Data-Collecting Equipment and Privacy — Be Aware of the Risks

by Jennifer L. Howard

Jennifer L. Howard is of counsel at Baker, Donelson, Bearman, Caldwell & Berkowitz, P.C., and practices in the areas of equipment leasing, equipment finance and renewable energy project finance.

Lessors and lenders involved in equipment leasing and financing need to be mindful of the new paradigm developing around privacy and data security as this area of the law continues to develop.

In recent years, there has been an explosion of laws addressing privacy and data security, creating a complex patchwork of federal and state laws and regulations. Additionally, state common law claims, such as negligence and invasion of privacy, have been used by plaintiffs in privacy litigation.

As such laws and regulations expand, so does the universe of data that is potentially protected and businesses that may be subject to liability. At the same time, as technology becomes more sophisticated, more products have become able to collect and store data. Equipment lessors should be aware that the equipment they are leasing may automatically collect data that could be subject to one of these laws, and such companies need to examine company forms and procedures in order to protect themselves from liability.

In some ways, the proliferation of privacy and data security laws are driven by rapid improvements in technology and the evolution of equipment from “dumb” to “smart.” (The cell phone in your pocket is vastly different than your grandfather’s rotary model.) Many types of equipment now have the ability to collect and store data, and lessors should ensure that they understand what, if any, capabilities their equipment has to do so.

In addition to the obvious abilities of computers to store data, less obvious examples include equipment such as the following:

  • Copier/printer/scanners: Most commercial digital copiers manufactured in the last decade contain a hard drive that stores an image of every document copied, scanned or emailed by the machine. Printers may retain the records of documents that are printed, scanned or faxed from the units, as well as fax logs.
  • Vehicles: Mobile equipment may collect and store GPS data about where the vehicle has been located, as well as other data concerning speed and driving habits.
  • Anything with an internal hard drive or memory: This category includes anything from cell phones to medical equipment.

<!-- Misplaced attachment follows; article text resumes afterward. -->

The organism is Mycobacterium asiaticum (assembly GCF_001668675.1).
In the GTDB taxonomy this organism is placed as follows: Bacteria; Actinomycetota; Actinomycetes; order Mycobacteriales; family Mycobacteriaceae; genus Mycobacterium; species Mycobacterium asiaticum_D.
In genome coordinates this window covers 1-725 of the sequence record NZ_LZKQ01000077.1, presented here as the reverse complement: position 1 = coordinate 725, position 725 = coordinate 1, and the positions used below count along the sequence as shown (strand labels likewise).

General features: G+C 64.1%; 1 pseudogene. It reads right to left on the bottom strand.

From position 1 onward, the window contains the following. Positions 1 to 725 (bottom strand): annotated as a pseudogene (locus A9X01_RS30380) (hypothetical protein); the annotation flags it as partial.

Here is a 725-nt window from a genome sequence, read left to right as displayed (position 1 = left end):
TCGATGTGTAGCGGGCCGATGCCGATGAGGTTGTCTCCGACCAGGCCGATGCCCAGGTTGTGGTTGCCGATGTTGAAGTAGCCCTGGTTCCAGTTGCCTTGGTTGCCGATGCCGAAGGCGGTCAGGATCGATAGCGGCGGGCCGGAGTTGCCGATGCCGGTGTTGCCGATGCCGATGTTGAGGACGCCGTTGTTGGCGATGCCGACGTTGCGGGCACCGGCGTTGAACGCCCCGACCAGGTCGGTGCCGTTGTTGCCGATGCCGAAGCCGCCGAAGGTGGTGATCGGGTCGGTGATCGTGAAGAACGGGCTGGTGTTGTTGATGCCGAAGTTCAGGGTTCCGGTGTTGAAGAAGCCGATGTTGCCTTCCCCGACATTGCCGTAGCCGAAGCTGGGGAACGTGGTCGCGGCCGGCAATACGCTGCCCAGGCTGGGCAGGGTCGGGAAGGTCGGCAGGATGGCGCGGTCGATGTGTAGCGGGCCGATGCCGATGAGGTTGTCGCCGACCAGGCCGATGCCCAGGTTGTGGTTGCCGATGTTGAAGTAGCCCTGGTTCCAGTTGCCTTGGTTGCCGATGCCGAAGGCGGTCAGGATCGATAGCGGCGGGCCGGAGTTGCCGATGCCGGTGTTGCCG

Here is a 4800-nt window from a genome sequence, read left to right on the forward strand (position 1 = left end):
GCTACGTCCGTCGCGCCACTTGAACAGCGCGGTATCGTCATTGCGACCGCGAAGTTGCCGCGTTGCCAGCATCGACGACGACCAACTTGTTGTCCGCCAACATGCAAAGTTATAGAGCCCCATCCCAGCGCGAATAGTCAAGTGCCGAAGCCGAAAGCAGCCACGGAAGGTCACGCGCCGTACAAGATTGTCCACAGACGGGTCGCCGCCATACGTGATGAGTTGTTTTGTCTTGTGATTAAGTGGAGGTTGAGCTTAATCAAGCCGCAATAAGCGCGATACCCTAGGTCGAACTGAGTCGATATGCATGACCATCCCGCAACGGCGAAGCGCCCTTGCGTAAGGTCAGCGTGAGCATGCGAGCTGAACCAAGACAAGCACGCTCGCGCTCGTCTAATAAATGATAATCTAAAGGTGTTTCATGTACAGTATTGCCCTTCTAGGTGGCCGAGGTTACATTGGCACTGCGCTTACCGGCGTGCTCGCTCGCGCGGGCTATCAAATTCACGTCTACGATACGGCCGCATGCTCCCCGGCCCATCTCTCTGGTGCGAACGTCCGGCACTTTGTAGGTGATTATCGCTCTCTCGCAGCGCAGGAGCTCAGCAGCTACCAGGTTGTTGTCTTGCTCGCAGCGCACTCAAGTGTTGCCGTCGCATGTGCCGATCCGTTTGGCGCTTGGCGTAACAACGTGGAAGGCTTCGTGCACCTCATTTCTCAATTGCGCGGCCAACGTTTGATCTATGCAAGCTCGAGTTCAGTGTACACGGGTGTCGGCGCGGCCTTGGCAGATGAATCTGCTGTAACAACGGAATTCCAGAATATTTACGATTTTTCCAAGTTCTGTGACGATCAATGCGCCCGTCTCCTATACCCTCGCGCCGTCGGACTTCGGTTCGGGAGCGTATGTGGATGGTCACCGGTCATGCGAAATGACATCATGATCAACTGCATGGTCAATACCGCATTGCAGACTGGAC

It is clear that lessors who obtain equipment (whether at the end of a true lease or otherwise under any form of lease as a result of repossessing equipment during the term) could be subject to liability if data is not properly wiped from equipment before it is sold or re-leased to third parties. Note that “deleting” the information is not sufficient. Deleting a file does not remove the file, but only changes the way that it is retrieved, and the data may still be recoverable. Instead, the files should be overwritten, which actually changes the values of the bits that make up the file, and the more times a file is overwritten, the harder it is to reconstruct. The U.S. Department of Defense recommends triple data overwriting for the destruction of sensitive data. Although lease forms used by prudent lessors often require the lessee to wipe the data at the end of the term, it is a good idea for the lessor to independently overwrite hard drives before the equipment is sold or re-leased. If lessors use a third party provider to sanitize data, the lessors should ensure that the firm is reputable, certified by a third-party organization that ensures best practices are used for data destruction, and provides documentation that the service was performed for each individual piece of equipment.

Similarly, there is some concern that lessors could be liable during the term of the lease for collecting data or disclosing data without authorization. A growing number of products connected to the internet, sometimes referred to as the “internet of things,” collect and transmit data to third parties concerning the usage of the products, such as locational data. Given the rapidly changing legal landscape, lessors should remain vigilant to ensure that they are compliant with applicable laws in the states in which they operate.

A discussion of the specific state laws and regulations governing these issues is beyond the scope of this article, especially given that the application of various laws depends upon the nature of the transactions, the parties and the equipment. However, the key concern is clear: Lessors and lenders involved in equipment leasing and financing need to be mindful of the new paradigm developing around privacy and data security as this area of the law continues to develop.

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